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Wednesday, October 10, 2012

Turkey warns Syria of stronger response over shelling

Turkey's top military commander has warned Syria that it will respond with greater force if it continues its cross-border shelling.

Five Turkish civilians were killed by Syrian mortar fire last week, prompting Turkey to fire into Syria for the first time since the uprising began.

Meanwhile, the US has confirmed reports it has a military task force in Jordan helping with Syrian refugees there.

The first formal refugee camp within Syria is also reported to have opened.

Meanwhile, activists say that the Syrian government has sent extra troops to Idlib after rebels seized a strategic town there.Cameraman killed

Turkey's armed forces chief of staff, Gen Necdet Ozel, has been visiting the town of Akcakale where two women and three children were killed by Syrian shells last Wednesday.

After touring the town and meeting relatives of those killed, he told reporters: "We have retaliated [for Syrian shelling] and if it continues, we'll respond more strongly."

On Monday, UN Secretary-General Ban Ki-moon said the cross-border shelling between Turkey and Syria was "extremely dangerous". He has called on Damascus to declare a ceasefire.

Turkey's Prime Minister Recep Tayyip Erdogan has said Turkey has no intention of starting a war with Syria but that it will defend its territory.

Within Syria, there are reports of fighting along a main route into the biggest city, Aleppo.

UK-based activist group the Syrian Observatory for Human Rights says rebels have taken control of Maaret al-Numan in Idlib province, a town on the main highway that links Damascus with Aleppo.
Activists say rebels are now in control of the strategic town of Maaret al-Numan

The Observatory is one of the most prominent organisations documenting and reporting incidents and casualties in the Syrian conflict. The group says its reports are impartial, though its information cannot be independently verified.

Losing Maaret al-Numan would make it difficult for the Syrian army to send reinforcements to Aleppo itself, the organisation says, adding that Syrian army helicopters are now circling the area.

In other developments, a cameraman working for the pro-government TV station al-Ikhbariya has been killed in the eastern city of Deir Ezzor, according to his broadcaster.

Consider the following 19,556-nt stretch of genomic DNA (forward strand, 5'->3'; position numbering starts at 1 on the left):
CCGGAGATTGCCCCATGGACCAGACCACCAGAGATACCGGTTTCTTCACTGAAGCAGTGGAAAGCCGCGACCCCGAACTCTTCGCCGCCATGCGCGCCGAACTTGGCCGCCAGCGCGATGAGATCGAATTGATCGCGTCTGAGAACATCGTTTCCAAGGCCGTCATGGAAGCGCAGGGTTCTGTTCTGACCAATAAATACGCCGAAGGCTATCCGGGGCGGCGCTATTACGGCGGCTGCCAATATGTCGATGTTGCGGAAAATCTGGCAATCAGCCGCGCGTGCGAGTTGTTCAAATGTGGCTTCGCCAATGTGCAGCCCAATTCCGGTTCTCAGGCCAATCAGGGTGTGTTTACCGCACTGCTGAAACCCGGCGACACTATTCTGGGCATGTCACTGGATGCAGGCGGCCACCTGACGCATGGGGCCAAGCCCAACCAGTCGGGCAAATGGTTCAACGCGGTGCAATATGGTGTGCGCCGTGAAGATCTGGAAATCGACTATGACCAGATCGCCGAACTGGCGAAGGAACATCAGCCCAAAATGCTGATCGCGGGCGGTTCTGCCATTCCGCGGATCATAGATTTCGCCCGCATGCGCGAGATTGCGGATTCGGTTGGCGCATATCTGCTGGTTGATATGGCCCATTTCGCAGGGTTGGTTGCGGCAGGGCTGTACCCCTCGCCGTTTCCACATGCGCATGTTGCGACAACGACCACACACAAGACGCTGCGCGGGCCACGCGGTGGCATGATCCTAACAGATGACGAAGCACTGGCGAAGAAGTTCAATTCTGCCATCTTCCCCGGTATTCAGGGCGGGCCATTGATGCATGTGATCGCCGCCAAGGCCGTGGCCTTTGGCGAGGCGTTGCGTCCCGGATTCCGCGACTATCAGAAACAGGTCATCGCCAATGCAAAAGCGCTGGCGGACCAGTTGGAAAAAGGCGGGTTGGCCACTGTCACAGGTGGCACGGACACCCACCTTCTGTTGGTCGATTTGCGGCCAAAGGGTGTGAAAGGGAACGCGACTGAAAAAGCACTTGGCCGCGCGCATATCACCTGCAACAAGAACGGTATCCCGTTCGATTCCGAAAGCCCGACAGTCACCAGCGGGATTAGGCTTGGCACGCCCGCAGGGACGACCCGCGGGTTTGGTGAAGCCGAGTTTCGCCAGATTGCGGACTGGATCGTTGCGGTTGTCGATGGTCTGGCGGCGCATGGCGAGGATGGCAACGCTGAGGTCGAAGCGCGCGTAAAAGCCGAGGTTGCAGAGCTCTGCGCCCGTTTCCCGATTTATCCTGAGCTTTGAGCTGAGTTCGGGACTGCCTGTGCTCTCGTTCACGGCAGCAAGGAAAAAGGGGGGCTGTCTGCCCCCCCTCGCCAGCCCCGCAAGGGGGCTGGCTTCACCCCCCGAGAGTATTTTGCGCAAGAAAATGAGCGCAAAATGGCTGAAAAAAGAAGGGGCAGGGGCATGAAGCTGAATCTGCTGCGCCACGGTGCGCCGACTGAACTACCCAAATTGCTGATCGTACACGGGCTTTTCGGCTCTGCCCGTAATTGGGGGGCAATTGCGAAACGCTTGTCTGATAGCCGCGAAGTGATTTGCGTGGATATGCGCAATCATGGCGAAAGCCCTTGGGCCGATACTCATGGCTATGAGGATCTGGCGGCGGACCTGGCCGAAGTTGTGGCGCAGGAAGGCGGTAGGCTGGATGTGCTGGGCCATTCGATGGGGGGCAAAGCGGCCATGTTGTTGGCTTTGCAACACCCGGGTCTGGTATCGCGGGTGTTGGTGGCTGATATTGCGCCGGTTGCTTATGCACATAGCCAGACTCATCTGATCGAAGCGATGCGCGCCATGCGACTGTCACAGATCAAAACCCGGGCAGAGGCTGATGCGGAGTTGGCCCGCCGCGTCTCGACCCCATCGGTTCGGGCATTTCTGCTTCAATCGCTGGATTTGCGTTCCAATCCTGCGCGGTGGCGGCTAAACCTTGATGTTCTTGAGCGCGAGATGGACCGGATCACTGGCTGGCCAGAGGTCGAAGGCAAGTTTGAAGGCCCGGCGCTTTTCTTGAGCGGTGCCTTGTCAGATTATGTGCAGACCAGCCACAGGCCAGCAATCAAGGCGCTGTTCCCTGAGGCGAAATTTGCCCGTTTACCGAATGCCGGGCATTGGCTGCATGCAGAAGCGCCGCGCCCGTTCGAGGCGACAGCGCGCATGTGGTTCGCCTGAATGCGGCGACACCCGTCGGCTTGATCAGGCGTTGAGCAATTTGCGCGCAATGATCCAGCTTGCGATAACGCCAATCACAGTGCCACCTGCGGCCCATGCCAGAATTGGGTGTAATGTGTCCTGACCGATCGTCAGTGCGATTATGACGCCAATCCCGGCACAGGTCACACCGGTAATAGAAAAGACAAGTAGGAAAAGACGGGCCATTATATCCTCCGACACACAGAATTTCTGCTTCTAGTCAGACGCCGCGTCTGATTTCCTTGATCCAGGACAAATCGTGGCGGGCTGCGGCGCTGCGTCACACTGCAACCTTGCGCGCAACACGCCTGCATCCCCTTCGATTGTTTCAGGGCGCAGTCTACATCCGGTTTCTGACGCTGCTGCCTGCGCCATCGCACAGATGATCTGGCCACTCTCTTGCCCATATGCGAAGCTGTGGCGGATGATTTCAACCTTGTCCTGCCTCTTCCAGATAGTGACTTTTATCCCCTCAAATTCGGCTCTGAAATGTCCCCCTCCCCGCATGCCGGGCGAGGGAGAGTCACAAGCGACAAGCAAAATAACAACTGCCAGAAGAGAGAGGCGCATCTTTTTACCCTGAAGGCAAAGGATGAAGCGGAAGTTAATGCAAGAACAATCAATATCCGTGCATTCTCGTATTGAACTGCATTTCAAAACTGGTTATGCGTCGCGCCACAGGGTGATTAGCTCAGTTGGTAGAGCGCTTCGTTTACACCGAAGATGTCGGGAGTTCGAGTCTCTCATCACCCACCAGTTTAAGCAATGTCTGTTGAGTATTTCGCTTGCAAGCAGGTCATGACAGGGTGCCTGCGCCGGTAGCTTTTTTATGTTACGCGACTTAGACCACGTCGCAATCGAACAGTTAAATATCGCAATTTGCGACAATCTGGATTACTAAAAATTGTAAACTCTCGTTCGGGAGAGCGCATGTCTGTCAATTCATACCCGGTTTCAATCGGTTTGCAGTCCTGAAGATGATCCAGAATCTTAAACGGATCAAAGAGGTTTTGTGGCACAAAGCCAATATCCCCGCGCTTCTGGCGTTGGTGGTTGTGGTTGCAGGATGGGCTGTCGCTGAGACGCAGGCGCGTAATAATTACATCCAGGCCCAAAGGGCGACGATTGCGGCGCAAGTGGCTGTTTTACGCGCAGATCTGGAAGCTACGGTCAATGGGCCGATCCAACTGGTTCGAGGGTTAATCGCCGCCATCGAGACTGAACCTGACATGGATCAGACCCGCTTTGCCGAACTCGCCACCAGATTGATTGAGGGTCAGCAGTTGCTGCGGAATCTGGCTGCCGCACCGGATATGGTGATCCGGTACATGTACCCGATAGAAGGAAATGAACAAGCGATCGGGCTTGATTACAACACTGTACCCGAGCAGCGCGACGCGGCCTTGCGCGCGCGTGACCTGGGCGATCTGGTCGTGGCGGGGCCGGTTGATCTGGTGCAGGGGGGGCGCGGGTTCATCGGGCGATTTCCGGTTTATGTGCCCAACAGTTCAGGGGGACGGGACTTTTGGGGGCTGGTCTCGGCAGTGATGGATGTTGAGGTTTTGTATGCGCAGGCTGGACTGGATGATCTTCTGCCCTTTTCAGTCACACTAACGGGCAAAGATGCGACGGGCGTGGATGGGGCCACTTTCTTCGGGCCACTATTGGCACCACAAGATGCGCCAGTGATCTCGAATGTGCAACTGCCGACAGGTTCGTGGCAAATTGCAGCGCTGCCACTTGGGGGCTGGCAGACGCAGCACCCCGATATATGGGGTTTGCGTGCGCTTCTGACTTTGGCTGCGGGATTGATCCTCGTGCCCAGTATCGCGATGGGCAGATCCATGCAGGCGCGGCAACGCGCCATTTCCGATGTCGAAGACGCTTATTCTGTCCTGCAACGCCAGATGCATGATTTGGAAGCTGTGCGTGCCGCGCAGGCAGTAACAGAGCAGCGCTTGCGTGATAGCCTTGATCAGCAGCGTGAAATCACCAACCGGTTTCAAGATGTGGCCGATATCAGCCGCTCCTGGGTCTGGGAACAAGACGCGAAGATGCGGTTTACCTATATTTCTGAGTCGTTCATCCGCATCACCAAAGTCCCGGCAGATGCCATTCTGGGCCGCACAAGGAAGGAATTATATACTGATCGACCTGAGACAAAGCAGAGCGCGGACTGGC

Mohammed al-Ashram was "killed by terrorists", director Imad Sara told AFP news agency.

Journalists from the station have been targets in the past. In June, seven journalists and security guards working for the station were killed when gunmen attacked its headquarters south of Damascus.US in Jordan

Meanwhile, a landmark refugee camp within Syria, close to the Turkish border, has been opened amid mounting pressure from the international community for Syria to do more for those displaced by the fighting.

According to AFP, the first families arrived by bus from the nearby village of Atme, where they had been camping out.

The site has been set up with the help of foreign donors, including Libya, the agency reports.

Bordering countries have been struggling to deal with the number of people fleeing the country.

On Wednesday, US Defence Secretary Leon Panetta confirmed to the BBC that the US military had a team in Jordan helping it deal with the influx of more than 85,000 UN-registered Syrian refugees.
The international community has urged Syria to do more for those displaced by the fighting

Mr Panetta confirmed a report in the New York Times which said a team of more than 150 American specialists were in Jordan helping to provide humanitarian aid and with preparations for the possibility that the Syrian conflict could spread to the wider region.

Mr Panetta said the US had been working with the Jordanians for some time to help them develop their military and operational capabilities to respond to any eventualities.

He said the advisers would also help ensure the security of chemical and biological warfare sites in Syria.

US President Barack Obama has said the deployment or use of biological weapons would widen the conflict in the region and would represent a "red line" that would change his thinking.

There are also concerns that the Syrian government could lose control of the weapons.

US Acting Assistant Secretary of Defence George Little told the BBC the shelling into Turkey showed there were "various scenarios in which the Assad regime's reprehensible actions could affect our partners in the region".

"For this reason and many others, we are always working on our contingency planning, for which we consult with our friends," he said.

The AFP news agency quoted an unnamed US official as saying the team was based just 55km (35 miles) from the border, the closest US military presence to the Syrian conflict.

In the UK, two people have been arrested at London's Heathrow Airport as part of an investigation into travel to Syria for alleged terrorist activities.

They are said to have flown into the UK from Egypt.

Dozens of people are thought to have travelled from Britain to Syria to fight in the uprising against President Bashar al-Assad, which began 19 months ago.


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